Jerry Allen Coyne is an American biologist known for his work on speciation and his commentary on intelligent design. A prolific scientist and author, he has published numerous papers elucidating the theory of evolution, he is a professor emeritus at the University of Chicago in the Department of Ecology and Evolution. His concentration is speciation and ecological and evolutionary genetics as they involve the fruit fly, Drosophila, he is the bestselling non-fiction book Why Evolution Is True. Coyne maintains a website and writes for his blog called Why Evolution Is True, he is a hard determinist. Coyne gained attention outside of the scientific community when he publicly criticized religion and is cited with atheists such as Richard Dawkins and Sam Harris, he is the author of the book Faith vs Fact: Why Religion are Incompatible. Coyne retired in 2015. Coyne graduated with a B. S. in biology from the College of William & Mary in 1971. His graduate work at Rockefeller University under Theodosius Dobzhansky was interrupted when he was drafted.
He earned a Ph. D. in biology at Harvard University in 1978, studying under Richard Lewontin, went on to do a postdoctoral fellowship at the University of California, Davis with Timothy Prout. He was awarded the Guggenheim Fellowship in 1989, was elected to the American Academy of Arts and Sciences in 2007, received the "Emperor Has No Clothes" award from the Freedom from Religion Foundation in 2011. Coyne has served as President and Vice President of the Society for the Study of Evolution, as Associate Editor of Evolution and of The American Naturalist, he has taught evolutionary biology, genetic analysis, social issues and scientific knowledge, scientific speaking and writing. He considers evolutionary biology to be "... more like the fine arts of science, in that it's aesthetically quite satisfying, but it happens to be true, an extra bonus."His work is published in scientific journals as well as in such mainstream venues as The New York Times, the Times Literary Supplement, The New Republic.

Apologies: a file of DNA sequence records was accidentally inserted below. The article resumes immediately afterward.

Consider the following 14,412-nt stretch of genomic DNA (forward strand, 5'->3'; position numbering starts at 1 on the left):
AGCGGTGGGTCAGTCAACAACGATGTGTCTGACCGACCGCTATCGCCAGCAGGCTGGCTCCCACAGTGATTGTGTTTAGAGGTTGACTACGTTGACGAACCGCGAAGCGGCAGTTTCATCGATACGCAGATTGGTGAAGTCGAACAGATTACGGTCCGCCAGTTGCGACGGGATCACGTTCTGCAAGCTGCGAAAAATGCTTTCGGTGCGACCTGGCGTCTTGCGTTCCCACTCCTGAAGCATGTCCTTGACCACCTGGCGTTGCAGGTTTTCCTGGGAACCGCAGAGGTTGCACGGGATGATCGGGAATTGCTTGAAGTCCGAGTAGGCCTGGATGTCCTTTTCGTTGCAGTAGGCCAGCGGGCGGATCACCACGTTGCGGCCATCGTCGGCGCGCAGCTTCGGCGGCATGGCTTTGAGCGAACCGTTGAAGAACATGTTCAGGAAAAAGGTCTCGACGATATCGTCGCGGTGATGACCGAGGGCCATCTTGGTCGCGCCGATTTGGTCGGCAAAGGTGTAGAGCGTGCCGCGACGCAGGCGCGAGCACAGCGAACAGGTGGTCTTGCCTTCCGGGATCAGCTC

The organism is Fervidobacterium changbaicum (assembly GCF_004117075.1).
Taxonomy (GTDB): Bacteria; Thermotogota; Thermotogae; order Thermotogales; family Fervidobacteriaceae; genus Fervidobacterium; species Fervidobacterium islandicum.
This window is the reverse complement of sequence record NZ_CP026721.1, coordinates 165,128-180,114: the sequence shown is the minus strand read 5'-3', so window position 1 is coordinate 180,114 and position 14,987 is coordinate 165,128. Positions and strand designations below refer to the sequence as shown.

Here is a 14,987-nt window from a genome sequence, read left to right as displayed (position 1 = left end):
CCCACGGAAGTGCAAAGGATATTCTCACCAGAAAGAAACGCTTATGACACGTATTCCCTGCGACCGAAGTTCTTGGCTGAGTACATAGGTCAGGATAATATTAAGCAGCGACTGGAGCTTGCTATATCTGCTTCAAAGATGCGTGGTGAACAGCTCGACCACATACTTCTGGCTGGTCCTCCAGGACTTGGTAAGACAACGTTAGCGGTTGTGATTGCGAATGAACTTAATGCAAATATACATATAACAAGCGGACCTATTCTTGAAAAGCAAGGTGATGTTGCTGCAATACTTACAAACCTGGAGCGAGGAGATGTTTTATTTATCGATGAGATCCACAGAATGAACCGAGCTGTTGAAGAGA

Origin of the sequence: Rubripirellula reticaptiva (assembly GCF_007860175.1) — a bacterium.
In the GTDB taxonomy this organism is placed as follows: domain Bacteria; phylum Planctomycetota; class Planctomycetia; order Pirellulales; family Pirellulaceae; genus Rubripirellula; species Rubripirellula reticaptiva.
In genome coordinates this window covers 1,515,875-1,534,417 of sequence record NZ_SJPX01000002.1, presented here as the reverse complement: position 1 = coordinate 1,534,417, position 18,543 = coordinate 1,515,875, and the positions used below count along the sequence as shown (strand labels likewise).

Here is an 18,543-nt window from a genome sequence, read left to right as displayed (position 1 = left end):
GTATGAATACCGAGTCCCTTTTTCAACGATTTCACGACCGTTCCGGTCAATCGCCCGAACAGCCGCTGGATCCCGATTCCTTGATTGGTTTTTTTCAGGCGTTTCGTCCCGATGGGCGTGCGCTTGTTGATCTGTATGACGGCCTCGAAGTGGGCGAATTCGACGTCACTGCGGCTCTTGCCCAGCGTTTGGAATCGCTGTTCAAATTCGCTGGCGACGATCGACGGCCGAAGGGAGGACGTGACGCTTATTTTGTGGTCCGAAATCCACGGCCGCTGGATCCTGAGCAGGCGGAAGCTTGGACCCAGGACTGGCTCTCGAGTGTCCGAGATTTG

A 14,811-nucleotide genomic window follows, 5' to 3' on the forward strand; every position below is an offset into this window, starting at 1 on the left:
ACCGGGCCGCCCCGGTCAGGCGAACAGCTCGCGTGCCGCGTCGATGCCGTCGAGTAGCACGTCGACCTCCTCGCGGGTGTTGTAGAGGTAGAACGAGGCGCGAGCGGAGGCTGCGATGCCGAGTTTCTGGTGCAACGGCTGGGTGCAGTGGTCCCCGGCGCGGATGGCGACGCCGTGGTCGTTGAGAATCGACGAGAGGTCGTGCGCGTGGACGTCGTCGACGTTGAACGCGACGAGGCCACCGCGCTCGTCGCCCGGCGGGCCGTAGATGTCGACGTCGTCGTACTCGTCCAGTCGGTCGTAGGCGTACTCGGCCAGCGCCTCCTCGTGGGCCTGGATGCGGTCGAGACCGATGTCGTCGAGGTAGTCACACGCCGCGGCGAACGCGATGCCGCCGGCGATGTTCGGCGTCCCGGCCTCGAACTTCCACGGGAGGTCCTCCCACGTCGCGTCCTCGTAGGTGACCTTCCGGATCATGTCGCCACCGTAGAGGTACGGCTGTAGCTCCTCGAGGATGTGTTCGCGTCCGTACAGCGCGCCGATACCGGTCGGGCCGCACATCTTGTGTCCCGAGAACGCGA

His research interests include population and evolutionary genetics, speciation and quantitative genetics, chromosome evolution, sperm competition. Coyne is a critic of creationism, theistic evolution, intelligent design, which he calls "the latest pseudoscientific incarnation of religious creationism, cleverly crafted by a new group of enthusiasts to circumvent recent legal restrictions", he is concerned about a disconnect between what the public believes about evolution and what scientists believe about evolution. He states the value of studying evolution is in the true story of our origins and its value in restoring wonder in people. In a 1996 critique of the theory of intelligent-design creationism, Coyne wrote his first large New Republic article on Of Pandas and People, which started a long history of writing on evolution and creationism. Coyne lists the following evidence for evolution, as detailed in his book and elsewhere: Fossil record Embryology Molecular biology Presence of vestigial organs Biogeography Sequence similarity between species that are observed as a time-dependent change in junk DNATransitional fossils provide rich evidence for evolution.